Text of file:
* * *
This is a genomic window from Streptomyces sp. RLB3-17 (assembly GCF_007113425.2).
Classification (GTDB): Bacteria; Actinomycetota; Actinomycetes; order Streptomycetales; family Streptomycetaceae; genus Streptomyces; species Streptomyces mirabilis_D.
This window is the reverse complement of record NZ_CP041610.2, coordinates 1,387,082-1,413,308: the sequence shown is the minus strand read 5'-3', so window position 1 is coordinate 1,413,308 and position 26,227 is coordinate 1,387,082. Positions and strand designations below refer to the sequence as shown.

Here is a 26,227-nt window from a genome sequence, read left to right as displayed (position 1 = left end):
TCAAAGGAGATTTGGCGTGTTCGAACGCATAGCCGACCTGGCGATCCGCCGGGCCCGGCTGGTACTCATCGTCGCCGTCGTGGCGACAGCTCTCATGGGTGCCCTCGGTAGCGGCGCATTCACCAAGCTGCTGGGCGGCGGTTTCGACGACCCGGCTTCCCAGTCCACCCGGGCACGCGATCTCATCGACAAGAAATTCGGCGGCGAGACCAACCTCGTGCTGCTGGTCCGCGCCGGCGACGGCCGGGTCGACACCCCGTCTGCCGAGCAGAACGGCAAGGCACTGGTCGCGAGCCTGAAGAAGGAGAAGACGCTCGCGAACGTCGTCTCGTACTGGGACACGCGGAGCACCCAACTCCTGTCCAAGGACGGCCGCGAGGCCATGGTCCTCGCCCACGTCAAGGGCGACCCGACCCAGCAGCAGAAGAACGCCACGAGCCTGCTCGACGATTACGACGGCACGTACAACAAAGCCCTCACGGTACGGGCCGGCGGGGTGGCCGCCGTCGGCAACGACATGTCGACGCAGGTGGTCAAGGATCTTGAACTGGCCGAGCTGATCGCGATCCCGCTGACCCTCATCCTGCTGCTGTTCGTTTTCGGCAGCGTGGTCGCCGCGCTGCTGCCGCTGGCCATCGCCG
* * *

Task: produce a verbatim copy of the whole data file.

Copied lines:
This is a genomic window from Streptomyces sp. RLB3-17 (assembly GCF_007113425.2).
Classification (GTDB): Bacteria; Actinomycetota; Actinomycetes; order Streptomycetales; family Streptomycetaceae; genus Streptomyces; species Streptomyces mirabilis_D.
This window is the reverse complement of record NZ_CP041610.2, coordinates 1,387,082-1,413,308: the sequence shown is the minus strand read 5'-3', so window position 1 is coordinate 1,413,308 and position 26,227 is coordinate 1,387,082. Positions and strand designations below refer to the sequence as shown.

Here is a 26,227-nt window from a genome sequence, read left to right as displayed (position 1 = left end):
TCAAAGGAGATTTGGCGTGTTCGAACGCATAGCCGACCTGGCGATCCGCCGGGCCCGGCTGGTACTCATCGTCGCCGTCGTGGCGACAGCTCTCATGGGTGCCCTCGGTAGCGGCGCATTCACCAAGCTGCTGGGCGGCGGTTTCGACGACCCGGCTTCCCAGTCCACCCGGGCACGCGATCTCATCGACAAGAAATTCGGCGGCGAGACCAACCTCGTGCTGCTGGTCCGCGCCGGCGACGGCCGGGTCGACACCCCGTCTGCCGAGCAGAACGGCAAGGCACTGGTCGCGAGCCTGAAGAAGGAGAAGACGCTCGCGAACGTCGTCTCGTACTGGGACACGCGGAGCACCCAACTCCTGTCCAAGGACGGCCGCGAGGCCATGGTCCTCGCCCACGTCAAGGGCGACCCGACCCAGCAGCAGAAGAACGCCACGAGCCTGCTCGACGATTACGACGGCACGTACAACAAAGCCCTCACGGTACGGGCCGGCGGGGTGGCCGCCGTCGGCAACGACATGTCGACGCAGGTGGTCAAGGATCTTGAACTGGCCGAGCTGATCGCGATCCCGCTGACCCTCATCCTGCTGCTGTTCGTTTTCGGCAGCGTGGTCGCCGCGCTGCTGCCGCTGGCCATCGCCG